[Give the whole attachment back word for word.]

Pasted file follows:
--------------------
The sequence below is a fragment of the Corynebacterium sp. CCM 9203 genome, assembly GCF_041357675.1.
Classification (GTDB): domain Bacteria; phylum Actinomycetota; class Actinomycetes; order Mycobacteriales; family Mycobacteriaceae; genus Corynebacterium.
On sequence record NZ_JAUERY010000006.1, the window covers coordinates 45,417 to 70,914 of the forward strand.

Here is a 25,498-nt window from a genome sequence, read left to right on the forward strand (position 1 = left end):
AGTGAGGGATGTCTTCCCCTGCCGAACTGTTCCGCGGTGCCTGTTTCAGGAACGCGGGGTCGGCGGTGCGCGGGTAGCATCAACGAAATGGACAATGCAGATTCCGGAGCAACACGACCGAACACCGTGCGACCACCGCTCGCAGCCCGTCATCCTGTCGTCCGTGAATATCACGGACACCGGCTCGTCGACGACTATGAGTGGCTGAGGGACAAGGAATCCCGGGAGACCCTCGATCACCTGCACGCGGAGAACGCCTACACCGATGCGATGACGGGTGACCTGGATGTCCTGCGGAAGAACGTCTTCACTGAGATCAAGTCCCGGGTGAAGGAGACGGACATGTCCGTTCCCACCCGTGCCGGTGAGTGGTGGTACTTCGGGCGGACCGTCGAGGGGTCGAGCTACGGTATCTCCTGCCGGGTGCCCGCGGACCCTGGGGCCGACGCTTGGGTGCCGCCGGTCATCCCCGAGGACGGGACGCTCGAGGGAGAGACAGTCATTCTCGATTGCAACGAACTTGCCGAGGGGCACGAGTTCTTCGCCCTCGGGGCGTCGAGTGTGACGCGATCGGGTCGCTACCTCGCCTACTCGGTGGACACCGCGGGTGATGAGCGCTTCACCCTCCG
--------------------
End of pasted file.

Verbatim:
The sequence below is a fragment of the Corynebacterium sp. CCM 9203 genome, assembly GCF_041357675.1.
Classification (GTDB): domain Bacteria; phylum Actinomycetota; class Actinomycetes; order Mycobacteriales; family Mycobacteriaceae; genus Corynebacterium.
On sequence record NZ_JAUERY010000006.1, the window covers coordinates 45,417 to 70,914 of the forward strand.

Here is a 25,498-nt window from a genome sequence, read left to right on the forward strand (position 1 = left end):
AGTGAGGGATGTCTTCCCCTGCCGAACTGTTCCGCGGTGCCTGTTTCAGGAACGCGGGGTCGGCGGTGCGCGGGTAGCATCAACGAAATGGACAATGCAGATTCCGGAGCAACACGACCGAACACCGTGCGACCACCGCTCGCAGCCCGTCATCCTGTCGTCCGTGAATATCACGGACACCGGCTCGTCGACGACTATGAGTGGCTGAGGGACAAGGAATCCCGGGAGACCCTCGATCACCTGCACGCGGAGAACGCCTACACCGATGCGATGACGGGTGACCTGGATGTCCTGCGGAAGAACGTCTTCACTGAGATCAAGTCCCGGGTGAAGGAGACGGACATGTCCGTTCCCACCCGTGCCGGTGAGTGGTGGTACTTCGGGCGGACCGTCGAGGGGTCGAGCTACGGTATCTCCTGCCGGGTGCCCGCGGACCCTGGGGCCGACGCTTGGGTGCCGCCGGTCATCCCCGAGGACGGGACGCTCGAGGGAGAGACAGTCATTCTCGATTGCAACGAACTTGCCGAGGGGCACGAGTTCTTCGCCCTCGGGGCGTCGAGTGTGACGCGATCGGGTCGCTACCTCGCCTACTCGGTGGACACCGCGGGTGATGAGCGCTTCACCCTCCG